Each person’s experience is unique, and there are no hard and fast timetables to adjusting to your new life, but there are tools and strategies that make this process quicker and easier. This incredible experience is as much personal as it is geographic; your journey will be defined by how you react to the more challenging moments. I was fortunate to reach Integration during my most recent expatriate experience in Latin America and honestly did not want to leave. On the other hand, I experienced instances when I was living in Europe where I left the country prior to full-integration. I find myself often asking, “what if I had stayed longer?”

Community is an essential resource throughout the expatriate journey, and the Expat Focus community would love for you to share your experiences as you’ve moved through the different phases of integration.
 

Saturday, May 25, 2013

Sexism - It Goes Both Ways

I recently read an article regarding "Sexist Women Bosses," and what is key to point out is that "sexism is sexism," and it is damaging regardless of who is the recipient. Throughout my career, I've primarily been in male dominated companies, and I've had to manage many men, men older than myself, and men from cultures where women tend to be looked upon as inferior. I've always stayed confident and held true to my belief of equality, and not special rights while being conscious of practicing EQ and CQ.

Excerpt from the article:
"Given that so much sexism is benevolent, or unintentional, ending the cycle means paying attention, and recognizing that sexism is sexism and, in any form, is damaging to the idea of gender equity. It’s also about recognizing that the best workplaces are built on the ideals of hard work, talent, and dedication—three qualities that know no gender."  

Wednesday, May 1, 2013

Saturday, April 20, 2013

It's the weekend! Have you taken time for your Sanctuary?

Your sanctuary could be a walk, run, hike, bike ride, reading a book, gardening, day at the spa, or simply time by yourself doing anything that comes to mind. Whatever it is, when we get busy, we tend to cut this out of our lives, and that is when we need it the most.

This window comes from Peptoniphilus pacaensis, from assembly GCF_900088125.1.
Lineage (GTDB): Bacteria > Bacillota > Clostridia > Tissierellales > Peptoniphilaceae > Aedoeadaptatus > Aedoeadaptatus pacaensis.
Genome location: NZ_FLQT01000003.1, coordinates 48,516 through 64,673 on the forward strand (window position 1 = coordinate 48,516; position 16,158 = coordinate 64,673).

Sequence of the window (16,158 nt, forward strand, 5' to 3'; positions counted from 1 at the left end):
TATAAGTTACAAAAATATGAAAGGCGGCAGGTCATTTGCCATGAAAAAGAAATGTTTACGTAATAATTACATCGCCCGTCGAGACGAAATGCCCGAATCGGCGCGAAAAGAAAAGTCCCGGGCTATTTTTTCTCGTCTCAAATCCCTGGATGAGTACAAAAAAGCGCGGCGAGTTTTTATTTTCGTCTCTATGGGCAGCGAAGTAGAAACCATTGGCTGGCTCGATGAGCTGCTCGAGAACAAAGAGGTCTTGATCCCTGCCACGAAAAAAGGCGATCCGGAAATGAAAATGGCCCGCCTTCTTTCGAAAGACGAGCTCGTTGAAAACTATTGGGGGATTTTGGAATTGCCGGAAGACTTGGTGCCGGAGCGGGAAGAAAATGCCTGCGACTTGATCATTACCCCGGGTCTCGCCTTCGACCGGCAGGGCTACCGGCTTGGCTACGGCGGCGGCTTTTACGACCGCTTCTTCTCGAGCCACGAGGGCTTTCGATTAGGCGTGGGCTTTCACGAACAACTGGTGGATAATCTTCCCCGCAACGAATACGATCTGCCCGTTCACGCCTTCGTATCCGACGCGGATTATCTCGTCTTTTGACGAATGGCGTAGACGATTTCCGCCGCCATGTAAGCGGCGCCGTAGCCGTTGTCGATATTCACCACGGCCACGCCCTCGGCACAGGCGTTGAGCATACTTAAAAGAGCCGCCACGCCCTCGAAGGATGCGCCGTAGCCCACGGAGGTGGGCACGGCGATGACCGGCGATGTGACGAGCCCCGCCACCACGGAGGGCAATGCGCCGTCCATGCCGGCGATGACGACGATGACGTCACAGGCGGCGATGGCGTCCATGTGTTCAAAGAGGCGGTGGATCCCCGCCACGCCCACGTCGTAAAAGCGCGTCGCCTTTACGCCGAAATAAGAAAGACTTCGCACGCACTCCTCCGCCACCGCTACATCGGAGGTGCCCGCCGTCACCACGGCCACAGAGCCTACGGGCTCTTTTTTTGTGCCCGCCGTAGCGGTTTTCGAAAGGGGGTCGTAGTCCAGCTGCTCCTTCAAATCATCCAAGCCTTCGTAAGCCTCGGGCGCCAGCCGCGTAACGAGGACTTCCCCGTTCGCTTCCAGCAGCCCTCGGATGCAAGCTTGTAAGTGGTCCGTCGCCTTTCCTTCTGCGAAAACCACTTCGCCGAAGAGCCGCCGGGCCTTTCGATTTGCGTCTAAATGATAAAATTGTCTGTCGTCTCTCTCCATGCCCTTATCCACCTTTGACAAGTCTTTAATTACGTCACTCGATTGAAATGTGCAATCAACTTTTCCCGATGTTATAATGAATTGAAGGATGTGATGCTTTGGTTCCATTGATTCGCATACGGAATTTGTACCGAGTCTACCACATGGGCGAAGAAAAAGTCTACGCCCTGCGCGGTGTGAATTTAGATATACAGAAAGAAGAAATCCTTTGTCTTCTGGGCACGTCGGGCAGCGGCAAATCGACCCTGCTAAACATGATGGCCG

Sunday, April 14, 2013

Women with elite education opting out of full-time careers: Women with MBA's are most likely to work less

Women with elite education opting out of full-time careers: Women with MBA's are most likely to work less

The battle for work-life balance among female white collar employees, especially those with children, is something women have struggled with for decades. Though past studies have found little evidence that women are opting out of the workforce in general, first-of-its-kind research by Vanderbilt professor of law and economics Joni Hersch shows that female graduates of elite undergraduate universities are working much fewer hours than their counterparts from less selective institutions..

Wednesday, April 10, 2013

Expats/repats - are you currently struggling with adjusting to your recent move abroad or return back to your home country?

Naragochi, Mexico


- Searching to find your identity within your new community or workplace?
- Experiencing difficulty making your new location feel like home?
- Feeling like a “trailing spouse”?
- Searching for a sense of community within your new host country?

I've been there! Through my coaching program, I can help you with your adjustment in a new country and culture along with repatriating back to your home county. Compassion and understanding are core to my unique approach of empowering transformational growth by embracing these challenging; yet rich, life-changing experiences.


To schedule a complimentary 15 minute introductory call, click here

Saturday, February 2, 2013

Work/Life Balance – Easy, right?


In today’s workplace, the pace and demands are ever increasing. With this continuous pressure, when does one find time in their busy life for health and overall well-being? 

I'd be interested to hear what many of you practice to maintain a healthy lifestyle given the demands of "life."

As your coach, I draw upon a vast array of experience including nearly 20 years in the corporate world, with the requisite 10+ hour days across global time zones, early mornings to late nights, triple booked meetings, lunch meetings, etc., and competitive sports time commitments as a former professional athlete. However, I always managed to incorporate health into my daily life. From the little everyday things to making healthy eating and exercise simply a “habit” – I made it happen and stuck with it. I will work with you in creative ways to help you achieve attainable and sustainable goals - allowing you to regenerate and remain focused.


http://sullivanglobal.net/content/worklife-balance